Sorority Girl Says She Was Forced Out Because of a Photo on Tinder

Tinder Trouble

A junior at the University of Nebraska, Omaha says she was forced out of her sorority because of a photo she posted on Tinder, a social media app commonly used to meet people &/or "hook up".  The photo she posted on the site eight months ago (in August) was of her and two sorority sisters wearing their sorority's letters.  She got called into a meeting last week to discuss the photo which was referred to in the meeting as provocative and risque and was told that it violated the sorority's "Policy on Human Dignity" .

A lifetime ago at a different university, I was a member of the sorority in question and I have a daughter who is a member now (again, at a different university). After hearing about this incident, I tried to recall ever learning about the policy.  Since my memory isn't what it used to be, I decided to dig up my old pledge manual (yes, I still have it filled with typed dittos - really showing my age here).  While I found all the rules and regulations of the sorority in there, I couldn't find anything about the Policy on Human Dignity, so I Googled it and had no trouble finding a copy online.

Maybe I'm not reading between the lines enough but I can't see how this photo violated that policy.  Nowhere in the policy do I see anything about social media and even if there was a line about it,  I certainly don't think the photo in question is at all provocative or risque and doesn't appear to me (an alum) to "disrespect the chapter".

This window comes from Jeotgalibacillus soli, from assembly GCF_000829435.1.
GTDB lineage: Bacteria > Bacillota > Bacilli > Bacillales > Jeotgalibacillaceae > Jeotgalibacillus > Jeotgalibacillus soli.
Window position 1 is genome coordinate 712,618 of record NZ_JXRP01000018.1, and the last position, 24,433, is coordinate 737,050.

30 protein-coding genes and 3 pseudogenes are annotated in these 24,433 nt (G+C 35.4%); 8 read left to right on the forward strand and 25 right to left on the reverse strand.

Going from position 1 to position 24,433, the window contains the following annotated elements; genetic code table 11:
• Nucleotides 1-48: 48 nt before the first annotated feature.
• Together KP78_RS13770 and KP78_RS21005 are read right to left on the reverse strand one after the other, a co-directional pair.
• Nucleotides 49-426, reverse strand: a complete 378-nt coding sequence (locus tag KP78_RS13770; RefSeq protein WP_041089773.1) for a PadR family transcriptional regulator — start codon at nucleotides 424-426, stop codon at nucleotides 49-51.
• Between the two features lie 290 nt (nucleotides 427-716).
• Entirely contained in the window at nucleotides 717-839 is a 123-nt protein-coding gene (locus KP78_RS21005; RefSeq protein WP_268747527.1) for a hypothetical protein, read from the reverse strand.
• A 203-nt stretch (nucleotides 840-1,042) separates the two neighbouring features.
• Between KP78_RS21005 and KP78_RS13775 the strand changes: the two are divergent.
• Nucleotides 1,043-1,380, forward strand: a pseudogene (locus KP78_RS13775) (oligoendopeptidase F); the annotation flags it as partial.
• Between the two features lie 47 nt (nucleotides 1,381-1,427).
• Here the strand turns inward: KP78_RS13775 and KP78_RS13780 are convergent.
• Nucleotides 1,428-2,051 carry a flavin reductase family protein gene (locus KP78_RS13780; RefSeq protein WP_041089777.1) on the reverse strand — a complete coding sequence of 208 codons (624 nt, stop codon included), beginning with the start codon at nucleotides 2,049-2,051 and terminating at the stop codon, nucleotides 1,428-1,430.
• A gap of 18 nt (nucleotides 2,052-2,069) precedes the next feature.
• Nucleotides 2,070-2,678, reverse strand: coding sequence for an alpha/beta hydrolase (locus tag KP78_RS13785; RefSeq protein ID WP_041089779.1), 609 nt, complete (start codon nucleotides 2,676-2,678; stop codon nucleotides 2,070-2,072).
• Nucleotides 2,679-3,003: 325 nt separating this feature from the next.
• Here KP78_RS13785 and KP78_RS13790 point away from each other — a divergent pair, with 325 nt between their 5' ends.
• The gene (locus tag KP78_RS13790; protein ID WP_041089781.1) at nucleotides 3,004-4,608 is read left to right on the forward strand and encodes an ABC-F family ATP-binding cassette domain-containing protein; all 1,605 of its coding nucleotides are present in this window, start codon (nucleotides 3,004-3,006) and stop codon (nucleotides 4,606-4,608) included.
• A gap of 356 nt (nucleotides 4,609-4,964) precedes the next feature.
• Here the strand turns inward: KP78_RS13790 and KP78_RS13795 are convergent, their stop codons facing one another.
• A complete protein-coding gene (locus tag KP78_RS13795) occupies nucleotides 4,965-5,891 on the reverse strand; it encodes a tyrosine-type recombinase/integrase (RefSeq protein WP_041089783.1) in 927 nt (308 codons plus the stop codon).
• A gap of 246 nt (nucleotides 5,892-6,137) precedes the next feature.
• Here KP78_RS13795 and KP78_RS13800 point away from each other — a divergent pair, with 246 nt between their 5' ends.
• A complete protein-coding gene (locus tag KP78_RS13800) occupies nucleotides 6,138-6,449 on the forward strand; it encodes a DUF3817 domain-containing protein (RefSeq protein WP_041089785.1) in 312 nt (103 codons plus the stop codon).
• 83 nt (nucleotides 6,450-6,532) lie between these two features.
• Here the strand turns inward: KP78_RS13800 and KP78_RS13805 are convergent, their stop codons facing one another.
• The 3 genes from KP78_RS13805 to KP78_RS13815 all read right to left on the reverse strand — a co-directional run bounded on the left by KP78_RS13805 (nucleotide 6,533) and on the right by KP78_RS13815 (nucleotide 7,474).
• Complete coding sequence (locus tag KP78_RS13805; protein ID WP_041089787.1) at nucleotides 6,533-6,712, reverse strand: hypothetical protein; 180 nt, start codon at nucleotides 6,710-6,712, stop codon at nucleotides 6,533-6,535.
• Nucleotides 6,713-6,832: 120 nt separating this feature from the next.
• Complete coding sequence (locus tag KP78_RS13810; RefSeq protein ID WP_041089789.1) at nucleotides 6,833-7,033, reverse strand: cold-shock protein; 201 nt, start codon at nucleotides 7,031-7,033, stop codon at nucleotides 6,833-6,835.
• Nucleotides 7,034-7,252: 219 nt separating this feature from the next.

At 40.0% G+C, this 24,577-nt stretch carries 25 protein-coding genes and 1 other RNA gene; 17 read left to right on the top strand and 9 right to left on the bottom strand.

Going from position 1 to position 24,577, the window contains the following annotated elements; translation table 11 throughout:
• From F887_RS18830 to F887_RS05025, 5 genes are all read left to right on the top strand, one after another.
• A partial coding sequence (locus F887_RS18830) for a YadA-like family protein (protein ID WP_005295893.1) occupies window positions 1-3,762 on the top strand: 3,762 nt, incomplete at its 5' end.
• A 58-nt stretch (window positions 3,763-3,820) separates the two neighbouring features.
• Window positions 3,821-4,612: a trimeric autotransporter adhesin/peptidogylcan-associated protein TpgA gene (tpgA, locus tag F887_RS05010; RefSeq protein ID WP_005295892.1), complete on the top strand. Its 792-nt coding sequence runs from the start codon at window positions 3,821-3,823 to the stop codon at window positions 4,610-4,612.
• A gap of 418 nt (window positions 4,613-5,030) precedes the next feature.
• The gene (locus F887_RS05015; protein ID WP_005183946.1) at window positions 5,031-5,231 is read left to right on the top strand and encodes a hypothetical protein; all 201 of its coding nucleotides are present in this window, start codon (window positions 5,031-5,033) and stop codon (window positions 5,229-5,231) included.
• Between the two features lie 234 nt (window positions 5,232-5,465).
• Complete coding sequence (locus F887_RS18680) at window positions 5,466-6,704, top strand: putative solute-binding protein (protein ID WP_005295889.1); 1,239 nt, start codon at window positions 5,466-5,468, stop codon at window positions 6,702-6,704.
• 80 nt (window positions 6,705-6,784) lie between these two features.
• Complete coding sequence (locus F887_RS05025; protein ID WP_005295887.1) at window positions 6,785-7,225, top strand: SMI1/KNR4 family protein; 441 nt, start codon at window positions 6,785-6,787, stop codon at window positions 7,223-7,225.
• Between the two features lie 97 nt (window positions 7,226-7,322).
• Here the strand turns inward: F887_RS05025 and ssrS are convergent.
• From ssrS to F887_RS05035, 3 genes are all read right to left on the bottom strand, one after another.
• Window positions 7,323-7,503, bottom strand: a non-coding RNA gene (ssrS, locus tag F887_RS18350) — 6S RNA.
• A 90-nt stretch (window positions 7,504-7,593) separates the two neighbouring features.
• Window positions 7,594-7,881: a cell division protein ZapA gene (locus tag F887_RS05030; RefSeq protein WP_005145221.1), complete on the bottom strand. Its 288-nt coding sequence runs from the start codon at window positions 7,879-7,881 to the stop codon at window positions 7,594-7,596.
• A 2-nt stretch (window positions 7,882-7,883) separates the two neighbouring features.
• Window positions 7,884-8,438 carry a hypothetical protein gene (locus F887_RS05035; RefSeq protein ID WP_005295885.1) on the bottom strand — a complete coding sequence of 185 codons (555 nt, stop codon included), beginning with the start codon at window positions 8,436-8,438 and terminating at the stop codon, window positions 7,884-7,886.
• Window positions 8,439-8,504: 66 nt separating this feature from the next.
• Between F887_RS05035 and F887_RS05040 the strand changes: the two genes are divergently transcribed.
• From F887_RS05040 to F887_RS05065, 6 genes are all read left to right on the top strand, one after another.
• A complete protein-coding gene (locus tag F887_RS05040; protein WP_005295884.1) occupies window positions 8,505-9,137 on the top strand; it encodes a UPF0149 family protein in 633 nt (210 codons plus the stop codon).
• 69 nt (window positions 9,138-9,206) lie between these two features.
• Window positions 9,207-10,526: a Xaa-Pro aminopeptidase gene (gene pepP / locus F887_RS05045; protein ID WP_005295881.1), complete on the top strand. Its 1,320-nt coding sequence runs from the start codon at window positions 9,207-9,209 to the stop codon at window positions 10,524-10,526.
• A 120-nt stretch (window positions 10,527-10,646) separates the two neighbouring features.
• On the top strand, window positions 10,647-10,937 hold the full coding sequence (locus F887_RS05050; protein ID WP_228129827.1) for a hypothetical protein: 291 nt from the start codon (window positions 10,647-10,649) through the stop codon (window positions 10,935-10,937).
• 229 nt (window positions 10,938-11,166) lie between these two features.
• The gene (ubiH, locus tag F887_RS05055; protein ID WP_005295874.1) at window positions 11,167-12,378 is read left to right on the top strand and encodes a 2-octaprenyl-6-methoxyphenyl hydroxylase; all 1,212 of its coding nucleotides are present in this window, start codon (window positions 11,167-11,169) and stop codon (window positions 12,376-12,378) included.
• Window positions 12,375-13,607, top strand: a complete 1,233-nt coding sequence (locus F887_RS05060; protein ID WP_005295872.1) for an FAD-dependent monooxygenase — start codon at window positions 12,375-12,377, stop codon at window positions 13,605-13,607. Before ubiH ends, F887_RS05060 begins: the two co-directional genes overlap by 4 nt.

I do think that in light of a seemingly never-ending list of fraternity and sorority missteps with social media that have made the national news, all Greek organizations need to have a clear policy on social media.  The Greek system needs to catch up with the times and should be actively and continually educating it's members about appropriate technology use.  While I can see how a sorority might object to a member posting a photo of herself wearing her sorority letters on an app known for hook-ups, without expressly educating members about real-life social media dos and don'ts, it's hard to hold members accountable for bad judgment when the standard you're going by is purposely vague  - what does "disrespect the chapter" really mean?).

Social media and smartphones aren't going away.  The fact that our kids have nearly no or very little education on appropriate and responsible use of the technology they all carry in their hands 24/7 is a problem.  When you combine this fact with the typical college social environment (no parents or adults to report to, the current casual hook-up culture that exists on many campuses, and readily available alcohol and drugs) it's like being in the middle of a perfect storm where you can hear the warning sirens but you can't stop the tsunami from crashing ashore and doing devastating damage.

I disagree with how my sorority handled the situation with this particular girl and I truly feel sorry for this generation of kids who are the pioneering generation of social media users - it's like they've been handed keys to a car and have never taken driver's ed.  I don't know if the Greek system can survive camera phones and the social media age and given all the press about poor behavior by fraternity and sorority members lately across the country, sadly, I'm not sure it should.

Julie Fisher, M.Ed., is the founder of The Social U and consults with schools, organizations and individuals through the MJ Fisher Group.  

Twitter: @Julz Fisher, @the_social_u